The level of evidence required for informed decision making about genetic testing depends on the circumstances of testing. Evidence from a sample of high-risk families may be sufficient to provide useful information for testing decisions among people with similar family histories but is likely to be insufficient to make early recommendations for, or decisions about, testing in families with less dramatic histories or in the general population. Even among people with similar family histories, however, other contributing genes or different exposures could modify the effect of a gene mutation in different families. In evaluating evidence, the most important consideration is the relevance of the available data to the patient for whom a genetic assessment is being considered. In summaries addressing the cancer risk associated with genetic polymorphisms and mutations, the study populations used for each risk assessment will be noted, according to the following categories.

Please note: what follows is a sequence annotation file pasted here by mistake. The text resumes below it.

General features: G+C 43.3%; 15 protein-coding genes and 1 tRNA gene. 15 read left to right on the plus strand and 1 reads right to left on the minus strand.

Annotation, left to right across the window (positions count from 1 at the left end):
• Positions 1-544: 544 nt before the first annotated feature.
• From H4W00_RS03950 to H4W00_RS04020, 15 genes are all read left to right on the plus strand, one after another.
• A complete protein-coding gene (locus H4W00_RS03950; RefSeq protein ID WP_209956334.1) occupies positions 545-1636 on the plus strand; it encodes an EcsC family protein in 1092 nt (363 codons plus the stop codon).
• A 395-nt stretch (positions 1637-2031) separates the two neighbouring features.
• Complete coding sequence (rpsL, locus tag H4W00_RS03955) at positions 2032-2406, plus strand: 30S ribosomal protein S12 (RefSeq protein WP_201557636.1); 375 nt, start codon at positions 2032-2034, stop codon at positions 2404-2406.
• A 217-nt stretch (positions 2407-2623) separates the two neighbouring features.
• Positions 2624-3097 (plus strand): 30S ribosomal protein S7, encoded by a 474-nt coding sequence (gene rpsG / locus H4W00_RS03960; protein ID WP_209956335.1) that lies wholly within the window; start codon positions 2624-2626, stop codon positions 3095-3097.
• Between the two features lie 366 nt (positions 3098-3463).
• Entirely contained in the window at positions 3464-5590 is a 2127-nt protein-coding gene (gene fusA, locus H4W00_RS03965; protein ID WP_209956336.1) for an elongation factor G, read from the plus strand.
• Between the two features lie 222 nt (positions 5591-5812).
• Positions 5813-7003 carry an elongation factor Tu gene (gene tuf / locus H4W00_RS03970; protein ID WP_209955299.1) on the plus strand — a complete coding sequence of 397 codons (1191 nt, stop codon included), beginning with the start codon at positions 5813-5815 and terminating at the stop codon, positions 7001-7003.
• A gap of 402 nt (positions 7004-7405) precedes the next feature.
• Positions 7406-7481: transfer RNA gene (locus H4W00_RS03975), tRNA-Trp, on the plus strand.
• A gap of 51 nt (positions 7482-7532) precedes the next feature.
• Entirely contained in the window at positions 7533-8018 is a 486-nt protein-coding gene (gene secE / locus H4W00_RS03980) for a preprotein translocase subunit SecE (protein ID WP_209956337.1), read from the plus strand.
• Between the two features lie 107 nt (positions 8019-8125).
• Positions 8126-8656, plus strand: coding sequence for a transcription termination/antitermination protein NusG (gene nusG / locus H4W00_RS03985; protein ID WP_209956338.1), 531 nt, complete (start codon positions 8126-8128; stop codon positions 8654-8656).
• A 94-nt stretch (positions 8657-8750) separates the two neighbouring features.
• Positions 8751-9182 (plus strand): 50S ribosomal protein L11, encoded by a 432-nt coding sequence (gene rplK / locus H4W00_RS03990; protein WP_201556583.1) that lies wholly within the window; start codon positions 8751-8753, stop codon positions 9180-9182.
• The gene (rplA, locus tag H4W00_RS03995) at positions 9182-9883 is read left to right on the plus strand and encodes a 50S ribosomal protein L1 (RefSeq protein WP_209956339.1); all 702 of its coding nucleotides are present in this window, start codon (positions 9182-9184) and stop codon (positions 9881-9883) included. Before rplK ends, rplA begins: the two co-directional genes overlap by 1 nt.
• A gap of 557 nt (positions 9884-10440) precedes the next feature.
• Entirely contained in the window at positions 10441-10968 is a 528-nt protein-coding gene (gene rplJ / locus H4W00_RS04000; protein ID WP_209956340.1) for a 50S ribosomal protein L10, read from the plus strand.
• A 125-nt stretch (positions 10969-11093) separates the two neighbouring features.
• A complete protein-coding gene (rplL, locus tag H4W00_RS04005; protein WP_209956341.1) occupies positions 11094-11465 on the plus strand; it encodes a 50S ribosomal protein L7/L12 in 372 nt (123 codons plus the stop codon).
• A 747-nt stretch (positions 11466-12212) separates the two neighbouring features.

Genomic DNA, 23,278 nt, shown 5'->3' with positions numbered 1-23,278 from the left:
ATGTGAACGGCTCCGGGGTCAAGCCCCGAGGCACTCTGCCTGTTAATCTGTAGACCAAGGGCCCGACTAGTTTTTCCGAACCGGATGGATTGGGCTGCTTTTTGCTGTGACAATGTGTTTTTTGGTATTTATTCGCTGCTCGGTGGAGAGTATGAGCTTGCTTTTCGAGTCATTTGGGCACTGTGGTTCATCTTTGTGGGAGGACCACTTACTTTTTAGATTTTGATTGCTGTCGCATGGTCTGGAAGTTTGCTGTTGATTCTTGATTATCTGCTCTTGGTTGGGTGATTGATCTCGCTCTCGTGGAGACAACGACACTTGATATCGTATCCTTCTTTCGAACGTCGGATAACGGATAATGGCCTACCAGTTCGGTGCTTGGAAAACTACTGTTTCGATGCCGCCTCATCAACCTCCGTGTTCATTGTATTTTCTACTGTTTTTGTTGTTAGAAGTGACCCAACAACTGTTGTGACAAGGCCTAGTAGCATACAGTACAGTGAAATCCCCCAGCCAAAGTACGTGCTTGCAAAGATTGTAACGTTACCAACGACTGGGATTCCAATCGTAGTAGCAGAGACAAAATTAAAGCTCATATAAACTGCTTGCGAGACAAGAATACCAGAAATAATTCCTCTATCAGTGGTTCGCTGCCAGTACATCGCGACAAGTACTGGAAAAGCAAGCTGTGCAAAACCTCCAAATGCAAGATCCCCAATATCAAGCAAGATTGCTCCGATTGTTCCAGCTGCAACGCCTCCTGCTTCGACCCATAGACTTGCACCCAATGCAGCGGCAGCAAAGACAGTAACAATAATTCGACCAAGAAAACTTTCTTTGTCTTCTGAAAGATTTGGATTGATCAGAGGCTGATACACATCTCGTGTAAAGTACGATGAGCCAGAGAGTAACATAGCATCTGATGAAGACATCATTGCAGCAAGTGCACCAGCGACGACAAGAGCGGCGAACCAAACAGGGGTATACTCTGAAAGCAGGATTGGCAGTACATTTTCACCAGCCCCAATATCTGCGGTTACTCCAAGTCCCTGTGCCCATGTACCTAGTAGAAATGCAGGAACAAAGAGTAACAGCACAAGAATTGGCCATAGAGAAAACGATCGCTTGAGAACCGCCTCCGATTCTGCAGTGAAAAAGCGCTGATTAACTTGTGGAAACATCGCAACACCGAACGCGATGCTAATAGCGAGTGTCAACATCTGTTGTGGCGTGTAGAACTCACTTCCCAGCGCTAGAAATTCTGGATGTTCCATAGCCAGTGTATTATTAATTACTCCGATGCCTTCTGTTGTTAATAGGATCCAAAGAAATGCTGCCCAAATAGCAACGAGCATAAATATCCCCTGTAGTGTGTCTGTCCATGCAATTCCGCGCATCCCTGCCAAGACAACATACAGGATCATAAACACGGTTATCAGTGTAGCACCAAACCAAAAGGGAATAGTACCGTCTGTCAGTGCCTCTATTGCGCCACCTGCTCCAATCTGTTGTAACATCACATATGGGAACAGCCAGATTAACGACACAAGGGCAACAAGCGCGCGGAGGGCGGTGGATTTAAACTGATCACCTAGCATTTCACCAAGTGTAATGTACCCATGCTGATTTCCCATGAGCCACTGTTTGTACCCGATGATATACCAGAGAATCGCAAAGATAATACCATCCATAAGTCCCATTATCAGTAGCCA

- Proxy for population-based. (The study population selected is assumed to be generally representative of the population from which it is drawn. For example, people participating in a community-based Tay-Sachs screening program, as a proxy for people of Jewish descent.)
- Public recruitment of volunteers (e.g., using a newspaper advertisement).
- Sequential case series.
- Convenience sample.
- An affected family or several families.